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Bovine TB outbreak polarizes ag community

by Carol Dunn

HUERFANO– Cattle producers in Huerfano County want to relax, but even the remotest chance that bovine tuberculosis (TB) might spread to other herds is too unnerving.  In any given year, a herd of cattle somewhere in the U.S. is found to have an infected animal, with as few as four herds in 2005 and as many as twelve in 2009.  Most producers opt to depopulate the entire herd and start over, sending infected animals to a rendering plant and non-infected animals to slaughter.  Of great curiosity is the fact that Walsenburg’s Corsentino Dairy had not purchased any cattle for six years previous to one of its herd testing positive for TB at a slaughterhouse.  So where did the TB come from?

    TB is still common in less developed countries.  Studies have been conducted to determine, in a country like the United States where human TB is rare and outbreaks in cattle herds are dealt with immediately, how TB can continue to show up from time to time.  In the US, a number of mammals serve as “spillover hosts” when the density of the disease is high.  According to the Iowa State University Center for Food Security and Public Health, those include : sheep, goats, horses, pigs, dogs, cats, ferrets, llamas, deer, elk, foxes, coyotes, opossum, raccoons, lions and some rodents.  TB can also be passed to cattle by infected humans.

    After a California herd tested positive for TB in 2007, the infected animals were traced back to feedlot steers from Mexico.  Two other feedlot cases that year from other states had the same results.  According to Colorado State University Extension, DNA testing of the TB bacteria found in Huerfano County does not match other TB bacteria recorded in the USDA-APHIS database.  Dr. Francisco with APHIS in Ft. Collins told the World Journal she is not permitted to answer media questions to clarify this information, and the only public relations representative available was in the Maryland office and unfamiliar with the Huerfano County case.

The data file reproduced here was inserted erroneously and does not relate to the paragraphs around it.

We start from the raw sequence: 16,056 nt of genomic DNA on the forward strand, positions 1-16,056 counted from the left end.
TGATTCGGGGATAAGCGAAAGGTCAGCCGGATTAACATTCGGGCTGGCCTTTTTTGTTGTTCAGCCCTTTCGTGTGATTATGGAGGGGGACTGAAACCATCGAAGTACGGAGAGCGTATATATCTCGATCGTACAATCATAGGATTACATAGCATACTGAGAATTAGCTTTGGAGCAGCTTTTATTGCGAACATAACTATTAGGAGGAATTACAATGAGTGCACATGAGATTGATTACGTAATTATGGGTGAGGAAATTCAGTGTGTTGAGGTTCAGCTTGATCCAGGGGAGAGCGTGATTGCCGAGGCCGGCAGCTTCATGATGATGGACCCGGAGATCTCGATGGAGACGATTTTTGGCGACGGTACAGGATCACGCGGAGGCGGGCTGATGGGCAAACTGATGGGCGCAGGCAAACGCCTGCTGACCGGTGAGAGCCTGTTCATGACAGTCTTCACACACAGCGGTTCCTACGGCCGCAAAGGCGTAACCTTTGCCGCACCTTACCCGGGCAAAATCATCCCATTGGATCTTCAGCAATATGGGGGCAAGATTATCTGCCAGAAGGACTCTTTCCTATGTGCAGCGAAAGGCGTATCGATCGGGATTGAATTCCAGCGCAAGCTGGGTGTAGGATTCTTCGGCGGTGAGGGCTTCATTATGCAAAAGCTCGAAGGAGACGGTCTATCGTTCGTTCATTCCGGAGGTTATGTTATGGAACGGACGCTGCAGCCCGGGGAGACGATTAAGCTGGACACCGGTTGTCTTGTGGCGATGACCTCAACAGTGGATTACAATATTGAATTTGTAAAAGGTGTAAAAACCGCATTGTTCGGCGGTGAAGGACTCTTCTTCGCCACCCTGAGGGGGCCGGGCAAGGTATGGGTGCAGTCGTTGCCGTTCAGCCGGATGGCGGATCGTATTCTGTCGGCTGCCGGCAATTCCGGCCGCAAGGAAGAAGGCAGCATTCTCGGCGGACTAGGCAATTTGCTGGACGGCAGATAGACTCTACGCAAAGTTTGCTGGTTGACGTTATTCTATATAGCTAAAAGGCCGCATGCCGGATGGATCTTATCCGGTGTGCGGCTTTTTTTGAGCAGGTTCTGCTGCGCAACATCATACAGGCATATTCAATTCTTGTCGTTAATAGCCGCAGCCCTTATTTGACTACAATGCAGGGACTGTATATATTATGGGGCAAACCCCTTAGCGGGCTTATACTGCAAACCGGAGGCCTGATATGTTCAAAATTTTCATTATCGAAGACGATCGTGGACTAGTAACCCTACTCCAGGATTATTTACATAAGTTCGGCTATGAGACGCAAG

Besides new animals being moved into the herd, there are few ways that TB is spread among cattle.  One way is nose to nose contact between cattle across fence lines, the risk of which, according to an August 9 news release by Huerfano County Extension, is “very low.”  Other ways include inhaling airborne TB bacteria and consuming feed and water contaminated with saliva from an infected animal.  

    In the Extension press release, Dean Oatman points out that any animals going to the Huerfano County Fair this week from the Corsentino farm have been tested and found negative for TB by state and federal animal health professionals.  The quarantine for these animals has been released by the Colorado State Veterinarian’s Office.  The press release quotes Dr. Keith Roehr, State Veterinarian: “The risk these animals pose to other animals is negligible because they were housed separately, fed separately, cared for separately, and because they have all tested negative for TB.  There is no scientific reason to quarantine these animals or keep them from coming to the county fair.”  County Fair Board member Tracy McCay told the World Journal, “If the State vet released those animals, he must have felt that they were safe.” 

    Oatman also stated that no other herds in the county are under a hold-order or quarantine because of TB, and no other herds in the county have been tested for TB.  The possibility exists that other cattle within the county may be tested.

    Trinidad veterinarian Dr. Kirk Falduto told the World Journal, “Any time you have a communicable disease, there is some degree of concern.”  Falduto said because the animals were confined and not on open range, the outbreak was caught early, and they have a good handle on it, “it’s not a large concern to area ranchers.”  Falduto said there is a latent period for the bacteria where testing could show a false negative, but the State times the testing appropriately.     

    When asked about animals going to the County Fair from the Corsentino farm, Dr. John Davis, Rio Cucharas Veterinary Clinic, told the World Journal, “There is no risk because they tested negative.”  Davis said TB takes a long time to develop in an animal, and it requires “continual exposure for a long period of time” to contract the disease.  Davis referred to TB as “infectious but not highly communicable.”  He said people can live in the same household as someone with TB, and if they practice good sanitation, the chances are small that they will contract it.  “People shouldn’t be preoccupied with this,” he said.  Davis also commended the actions of Brett Corsentino as “extremely responsible” in clearing out his dairy herd, cleaning up and starting fresh.

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